His available works in all the three languages together number sixty, including some of his translations from the original Tamil and Sanskrit texts. Of these Sanskrit works, Darsanamala and Brahmavidya Pancakam respectively are his elaboration and summarization of Advaita Vedanta. His Vedanta Sutras is the first Sutra text on Advaita Vedanta Written ever since the time of Badarayana, the author of Brahma Sutras.
An indepth study of these works will what kind of spiritual master Narayana Guru was. The impact of his thought did not confine to academic circles as with other philosophers and sages. People approached him for guidance in personal as well as social matters, and he readily compiled to their full satisfaction . His words and deeds were a great inspiring force for many socially minded reform-workers, the reason why the Guru himself is sometimes dubbed a social reformer. In fact, some of his hymns were composed by the Guru immediately before or after installing the image of the deity concerned in some newly built or renovated temple, as part of his social involvement. In his own vision he always remained fully absorbed in the Self (atman) or Brahman, seeing all that happens in and around him as the spontaneous self-unfoldment or manifestation of the one ultimate Reality or the Self.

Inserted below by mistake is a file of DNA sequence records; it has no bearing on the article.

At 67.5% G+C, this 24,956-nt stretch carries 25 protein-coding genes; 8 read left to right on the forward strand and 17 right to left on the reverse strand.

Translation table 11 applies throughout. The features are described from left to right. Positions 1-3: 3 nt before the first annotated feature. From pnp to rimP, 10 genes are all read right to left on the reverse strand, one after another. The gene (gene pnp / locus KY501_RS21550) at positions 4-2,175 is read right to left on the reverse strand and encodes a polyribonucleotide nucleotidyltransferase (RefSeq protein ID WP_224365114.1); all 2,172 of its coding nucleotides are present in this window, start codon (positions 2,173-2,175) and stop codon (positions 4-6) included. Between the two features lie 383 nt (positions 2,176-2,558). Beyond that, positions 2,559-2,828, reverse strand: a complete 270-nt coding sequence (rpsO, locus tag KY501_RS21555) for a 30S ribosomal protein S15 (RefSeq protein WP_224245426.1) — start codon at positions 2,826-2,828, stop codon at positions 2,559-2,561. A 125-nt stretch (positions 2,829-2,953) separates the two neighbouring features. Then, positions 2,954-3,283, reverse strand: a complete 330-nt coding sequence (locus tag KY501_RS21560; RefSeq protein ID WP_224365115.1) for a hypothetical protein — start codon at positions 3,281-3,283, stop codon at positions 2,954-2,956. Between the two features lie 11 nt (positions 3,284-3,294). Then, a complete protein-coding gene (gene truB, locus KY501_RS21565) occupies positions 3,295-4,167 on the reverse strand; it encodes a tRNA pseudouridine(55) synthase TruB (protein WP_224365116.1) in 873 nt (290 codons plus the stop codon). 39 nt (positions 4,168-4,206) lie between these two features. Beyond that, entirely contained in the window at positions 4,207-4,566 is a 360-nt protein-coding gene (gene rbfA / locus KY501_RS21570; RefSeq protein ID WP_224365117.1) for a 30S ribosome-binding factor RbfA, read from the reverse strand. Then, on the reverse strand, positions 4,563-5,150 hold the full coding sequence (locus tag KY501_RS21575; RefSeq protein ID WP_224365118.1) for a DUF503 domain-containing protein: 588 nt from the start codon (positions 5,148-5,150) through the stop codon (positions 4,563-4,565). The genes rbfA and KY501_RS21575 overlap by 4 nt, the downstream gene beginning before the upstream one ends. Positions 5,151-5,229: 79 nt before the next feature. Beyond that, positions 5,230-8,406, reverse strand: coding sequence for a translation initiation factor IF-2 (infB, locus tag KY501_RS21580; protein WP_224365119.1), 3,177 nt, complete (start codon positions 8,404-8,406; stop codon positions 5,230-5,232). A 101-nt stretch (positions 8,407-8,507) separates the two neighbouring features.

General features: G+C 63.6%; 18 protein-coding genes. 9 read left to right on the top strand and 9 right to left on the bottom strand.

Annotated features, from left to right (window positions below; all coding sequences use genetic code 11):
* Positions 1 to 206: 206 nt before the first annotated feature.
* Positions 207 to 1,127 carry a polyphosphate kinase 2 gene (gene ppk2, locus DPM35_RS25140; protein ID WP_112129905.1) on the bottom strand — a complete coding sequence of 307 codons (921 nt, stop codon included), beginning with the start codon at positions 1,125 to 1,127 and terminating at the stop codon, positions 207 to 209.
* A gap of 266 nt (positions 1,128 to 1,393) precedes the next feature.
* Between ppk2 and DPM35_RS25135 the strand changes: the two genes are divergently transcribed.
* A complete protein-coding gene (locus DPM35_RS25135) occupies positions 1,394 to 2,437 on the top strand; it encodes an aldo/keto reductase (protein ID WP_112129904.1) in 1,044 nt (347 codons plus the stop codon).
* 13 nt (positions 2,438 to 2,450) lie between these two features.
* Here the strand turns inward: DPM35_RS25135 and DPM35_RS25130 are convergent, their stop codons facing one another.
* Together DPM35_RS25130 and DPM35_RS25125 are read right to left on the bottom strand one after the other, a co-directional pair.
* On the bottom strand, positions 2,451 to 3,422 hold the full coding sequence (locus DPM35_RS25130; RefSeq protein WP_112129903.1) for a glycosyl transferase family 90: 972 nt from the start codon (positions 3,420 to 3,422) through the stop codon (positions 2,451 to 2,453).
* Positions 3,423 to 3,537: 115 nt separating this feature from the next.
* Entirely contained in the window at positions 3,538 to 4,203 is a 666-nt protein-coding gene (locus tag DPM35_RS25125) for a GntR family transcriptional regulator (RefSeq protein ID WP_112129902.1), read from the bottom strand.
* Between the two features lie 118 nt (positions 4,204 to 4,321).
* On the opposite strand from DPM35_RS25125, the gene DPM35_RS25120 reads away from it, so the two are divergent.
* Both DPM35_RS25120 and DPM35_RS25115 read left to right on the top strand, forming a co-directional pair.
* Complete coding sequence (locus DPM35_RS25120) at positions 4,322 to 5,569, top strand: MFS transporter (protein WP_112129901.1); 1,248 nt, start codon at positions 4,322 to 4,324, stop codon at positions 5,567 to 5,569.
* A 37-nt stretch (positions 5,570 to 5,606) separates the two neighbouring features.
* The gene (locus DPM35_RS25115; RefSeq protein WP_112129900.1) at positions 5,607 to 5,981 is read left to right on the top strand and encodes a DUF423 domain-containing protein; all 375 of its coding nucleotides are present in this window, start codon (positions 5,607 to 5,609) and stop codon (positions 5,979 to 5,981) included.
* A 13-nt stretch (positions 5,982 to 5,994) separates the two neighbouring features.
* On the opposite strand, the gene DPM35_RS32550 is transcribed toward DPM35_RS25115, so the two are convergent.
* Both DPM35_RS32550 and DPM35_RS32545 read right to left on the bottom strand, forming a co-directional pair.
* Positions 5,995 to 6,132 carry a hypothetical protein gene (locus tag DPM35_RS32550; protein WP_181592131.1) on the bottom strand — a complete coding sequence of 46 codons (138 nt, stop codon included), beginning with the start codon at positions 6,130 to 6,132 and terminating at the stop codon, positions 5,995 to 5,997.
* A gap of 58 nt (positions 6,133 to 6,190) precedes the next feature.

We are publishing the present commentary with the expectation that it will help Sanskrit scholars in India and abroad to gain a clear understanding of who Narayana Guru really was, on who each of them really is, and on how original the Guru was.
**Contents and Sample Pages**
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